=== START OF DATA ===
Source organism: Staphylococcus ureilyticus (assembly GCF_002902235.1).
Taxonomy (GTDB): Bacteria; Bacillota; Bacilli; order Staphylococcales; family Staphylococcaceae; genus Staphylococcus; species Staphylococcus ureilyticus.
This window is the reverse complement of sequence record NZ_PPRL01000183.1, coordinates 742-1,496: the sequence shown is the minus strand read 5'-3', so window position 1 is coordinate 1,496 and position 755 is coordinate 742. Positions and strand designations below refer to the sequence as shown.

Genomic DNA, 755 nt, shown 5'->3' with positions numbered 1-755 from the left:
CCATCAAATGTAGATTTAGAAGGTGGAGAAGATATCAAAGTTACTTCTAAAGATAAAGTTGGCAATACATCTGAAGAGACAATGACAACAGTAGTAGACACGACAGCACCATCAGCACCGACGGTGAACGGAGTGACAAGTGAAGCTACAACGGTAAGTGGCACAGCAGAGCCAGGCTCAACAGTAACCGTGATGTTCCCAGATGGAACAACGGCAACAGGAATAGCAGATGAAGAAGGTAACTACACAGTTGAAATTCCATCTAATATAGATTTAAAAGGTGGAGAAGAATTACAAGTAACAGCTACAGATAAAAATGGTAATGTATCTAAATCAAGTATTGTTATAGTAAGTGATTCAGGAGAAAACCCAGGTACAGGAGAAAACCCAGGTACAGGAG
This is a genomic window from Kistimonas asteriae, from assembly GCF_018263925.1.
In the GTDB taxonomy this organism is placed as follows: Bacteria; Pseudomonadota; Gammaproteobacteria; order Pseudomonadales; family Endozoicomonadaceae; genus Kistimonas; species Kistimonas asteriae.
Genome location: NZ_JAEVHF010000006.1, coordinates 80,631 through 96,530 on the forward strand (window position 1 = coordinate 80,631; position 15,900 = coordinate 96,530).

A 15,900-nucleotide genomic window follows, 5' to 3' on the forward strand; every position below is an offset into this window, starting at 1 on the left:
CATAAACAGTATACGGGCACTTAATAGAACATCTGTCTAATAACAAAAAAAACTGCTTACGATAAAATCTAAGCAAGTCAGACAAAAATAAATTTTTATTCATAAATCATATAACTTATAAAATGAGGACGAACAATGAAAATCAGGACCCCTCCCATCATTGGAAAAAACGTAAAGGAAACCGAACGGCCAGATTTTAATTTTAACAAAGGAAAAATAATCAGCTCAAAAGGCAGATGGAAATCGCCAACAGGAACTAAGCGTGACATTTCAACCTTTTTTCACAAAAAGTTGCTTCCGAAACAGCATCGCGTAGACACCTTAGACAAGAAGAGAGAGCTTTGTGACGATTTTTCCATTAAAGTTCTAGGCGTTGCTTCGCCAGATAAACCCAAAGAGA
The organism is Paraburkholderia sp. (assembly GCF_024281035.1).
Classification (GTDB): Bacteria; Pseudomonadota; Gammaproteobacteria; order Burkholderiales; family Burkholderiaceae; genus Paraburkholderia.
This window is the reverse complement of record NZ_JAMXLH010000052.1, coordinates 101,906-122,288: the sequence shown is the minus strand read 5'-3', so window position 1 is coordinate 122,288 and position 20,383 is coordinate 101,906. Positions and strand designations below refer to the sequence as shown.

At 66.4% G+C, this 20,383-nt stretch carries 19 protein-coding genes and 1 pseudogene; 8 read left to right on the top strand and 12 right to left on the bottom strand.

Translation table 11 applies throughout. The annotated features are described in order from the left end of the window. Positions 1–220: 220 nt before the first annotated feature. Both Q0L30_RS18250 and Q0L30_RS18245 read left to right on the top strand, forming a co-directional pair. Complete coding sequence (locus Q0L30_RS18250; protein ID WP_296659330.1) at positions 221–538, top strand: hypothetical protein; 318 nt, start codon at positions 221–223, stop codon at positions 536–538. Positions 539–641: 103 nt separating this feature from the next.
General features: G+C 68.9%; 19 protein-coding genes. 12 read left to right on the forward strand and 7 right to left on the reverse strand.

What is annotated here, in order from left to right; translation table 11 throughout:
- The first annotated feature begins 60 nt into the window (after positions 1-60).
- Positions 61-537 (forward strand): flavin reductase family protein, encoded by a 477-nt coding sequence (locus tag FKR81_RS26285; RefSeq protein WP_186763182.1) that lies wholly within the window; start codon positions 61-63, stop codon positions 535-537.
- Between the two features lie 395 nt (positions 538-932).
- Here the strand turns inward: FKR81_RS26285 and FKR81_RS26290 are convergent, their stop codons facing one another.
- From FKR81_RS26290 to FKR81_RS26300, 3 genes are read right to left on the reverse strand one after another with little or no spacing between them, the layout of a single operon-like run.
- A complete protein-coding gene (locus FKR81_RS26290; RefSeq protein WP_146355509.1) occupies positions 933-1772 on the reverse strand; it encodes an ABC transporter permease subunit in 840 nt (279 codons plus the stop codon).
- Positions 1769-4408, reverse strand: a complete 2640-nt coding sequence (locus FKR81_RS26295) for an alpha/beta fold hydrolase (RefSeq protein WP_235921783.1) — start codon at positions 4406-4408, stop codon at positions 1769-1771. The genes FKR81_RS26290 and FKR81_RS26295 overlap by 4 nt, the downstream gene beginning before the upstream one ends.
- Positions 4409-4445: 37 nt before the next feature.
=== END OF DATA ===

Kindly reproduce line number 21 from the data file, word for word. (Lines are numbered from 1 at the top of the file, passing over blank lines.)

- Here the strand turns inward: FKR81_RS26285 and FKR81_RS26290 are convergent, their stop codons facing one another.